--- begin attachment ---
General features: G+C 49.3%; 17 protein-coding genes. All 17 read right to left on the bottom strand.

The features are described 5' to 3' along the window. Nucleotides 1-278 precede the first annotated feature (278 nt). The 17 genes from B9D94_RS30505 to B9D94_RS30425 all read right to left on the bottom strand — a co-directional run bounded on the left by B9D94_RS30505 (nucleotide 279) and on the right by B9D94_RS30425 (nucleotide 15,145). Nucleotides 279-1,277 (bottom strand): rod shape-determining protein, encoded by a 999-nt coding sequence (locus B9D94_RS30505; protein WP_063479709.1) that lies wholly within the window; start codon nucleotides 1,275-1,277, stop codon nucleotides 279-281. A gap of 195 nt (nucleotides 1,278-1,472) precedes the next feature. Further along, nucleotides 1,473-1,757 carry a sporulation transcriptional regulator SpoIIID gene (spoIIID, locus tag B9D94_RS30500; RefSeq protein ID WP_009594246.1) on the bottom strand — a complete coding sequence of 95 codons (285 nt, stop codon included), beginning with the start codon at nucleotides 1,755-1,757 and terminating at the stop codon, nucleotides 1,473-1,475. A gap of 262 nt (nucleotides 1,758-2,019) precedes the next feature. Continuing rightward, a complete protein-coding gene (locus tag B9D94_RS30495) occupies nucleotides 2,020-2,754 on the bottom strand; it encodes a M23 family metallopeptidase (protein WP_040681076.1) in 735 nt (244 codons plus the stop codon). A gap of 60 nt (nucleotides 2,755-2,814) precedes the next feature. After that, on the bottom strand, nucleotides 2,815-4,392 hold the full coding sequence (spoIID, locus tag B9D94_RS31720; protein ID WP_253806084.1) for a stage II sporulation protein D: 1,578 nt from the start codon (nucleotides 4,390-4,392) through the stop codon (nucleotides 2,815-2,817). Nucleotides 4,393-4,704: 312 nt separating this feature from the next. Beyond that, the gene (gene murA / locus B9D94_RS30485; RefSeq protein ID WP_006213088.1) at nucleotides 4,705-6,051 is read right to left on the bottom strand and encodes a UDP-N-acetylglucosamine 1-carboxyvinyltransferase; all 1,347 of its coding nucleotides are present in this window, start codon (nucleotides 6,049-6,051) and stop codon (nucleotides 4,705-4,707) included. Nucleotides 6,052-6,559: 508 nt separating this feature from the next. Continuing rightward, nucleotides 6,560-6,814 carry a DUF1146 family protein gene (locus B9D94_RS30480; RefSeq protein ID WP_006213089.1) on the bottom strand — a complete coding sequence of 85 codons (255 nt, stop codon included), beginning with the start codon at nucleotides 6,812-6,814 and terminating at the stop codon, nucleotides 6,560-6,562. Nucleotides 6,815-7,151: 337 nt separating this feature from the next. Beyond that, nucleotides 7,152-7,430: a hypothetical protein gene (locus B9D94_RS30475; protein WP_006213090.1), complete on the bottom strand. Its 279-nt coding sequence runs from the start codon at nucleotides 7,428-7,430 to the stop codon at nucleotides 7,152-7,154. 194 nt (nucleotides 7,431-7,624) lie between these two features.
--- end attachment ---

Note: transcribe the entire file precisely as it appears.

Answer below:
General features: G+C 49.3%; 17 protein-coding genes. All 17 read right to left on the bottom strand.

The features are described 5' to 3' along the window. Nucleotides 1-278 precede the first annotated feature (278 nt). The 17 genes from B9D94_RS30505 to B9D94_RS30425 all read right to left on the bottom strand — a co-directional run bounded on the left by B9D94_RS30505 (nucleotide 279) and on the right by B9D94_RS30425 (nucleotide 15,145). Nucleotides 279-1,277 (bottom strand): rod shape-determining protein, encoded by a 999-nt coding sequence (locus B9D94_RS30505; protein WP_063479709.1) that lies wholly within the window; start codon nucleotides 1,275-1,277, stop codon nucleotides 279-281. A gap of 195 nt (nucleotides 1,278-1,472) precedes the next feature. Further along, nucleotides 1,473-1,757 carry a sporulation transcriptional regulator SpoIIID gene (spoIIID, locus tag B9D94_RS30500; RefSeq protein ID WP_009594246.1) on the bottom strand — a complete coding sequence of 95 codons (285 nt, stop codon included), beginning with the start codon at nucleotides 1,755-1,757 and terminating at the stop codon, nucleotides 1,473-1,475. A gap of 262 nt (nucleotides 1,758-2,019) precedes the next feature. Continuing rightward, a complete protein-coding gene (locus tag B9D94_RS30495) occupies nucleotides 2,020-2,754 on the bottom strand; it encodes a M23 family metallopeptidase (protein WP_040681076.1) in 735 nt (244 codons plus the stop codon). A gap of 60 nt (nucleotides 2,755-2,814) precedes the next feature. After that, on the bottom strand, nucleotides 2,815-4,392 hold the full coding sequence (spoIID, locus tag B9D94_RS31720; protein ID WP_253806084.1) for a stage II sporulation protein D: 1,578 nt from the start codon (nucleotides 4,390-4,392) through the stop codon (nucleotides 2,815-2,817). Nucleotides 4,393-4,704: 312 nt separating this feature from the next. Beyond that, the gene (gene murA / locus B9D94_RS30485; RefSeq protein ID WP_006213088.1) at nucleotides 4,705-6,051 is read right to left on the bottom strand and encodes a UDP-N-acetylglucosamine 1-carboxyvinyltransferase; all 1,347 of its coding nucleotides are present in this window, start codon (nucleotides 6,049-6,051) and stop codon (nucleotides 4,705-4,707) included. Nucleotides 6,052-6,559: 508 nt separating this feature from the next. Continuing rightward, nucleotides 6,560-6,814 carry a DUF1146 family protein gene (locus B9D94_RS30480; RefSeq protein ID WP_006213089.1) on the bottom strand — a complete coding sequence of 85 codons (255 nt, stop codon included), beginning with the start codon at nucleotides 6,812-6,814 and terminating at the stop codon, nucleotides 6,560-6,562. Nucleotides 6,815-7,151: 337 nt separating this feature from the next. Beyond that, nucleotides 7,152-7,430: a hypothetical protein gene (locus B9D94_RS30475; protein WP_006213090.1), complete on the bottom strand. Its 279-nt coding sequence runs from the start codon at nucleotides 7,428-7,430 to the stop codon at nucleotides 7,152-7,154. 194 nt (nucleotides 7,431-7,624) lie between these two features.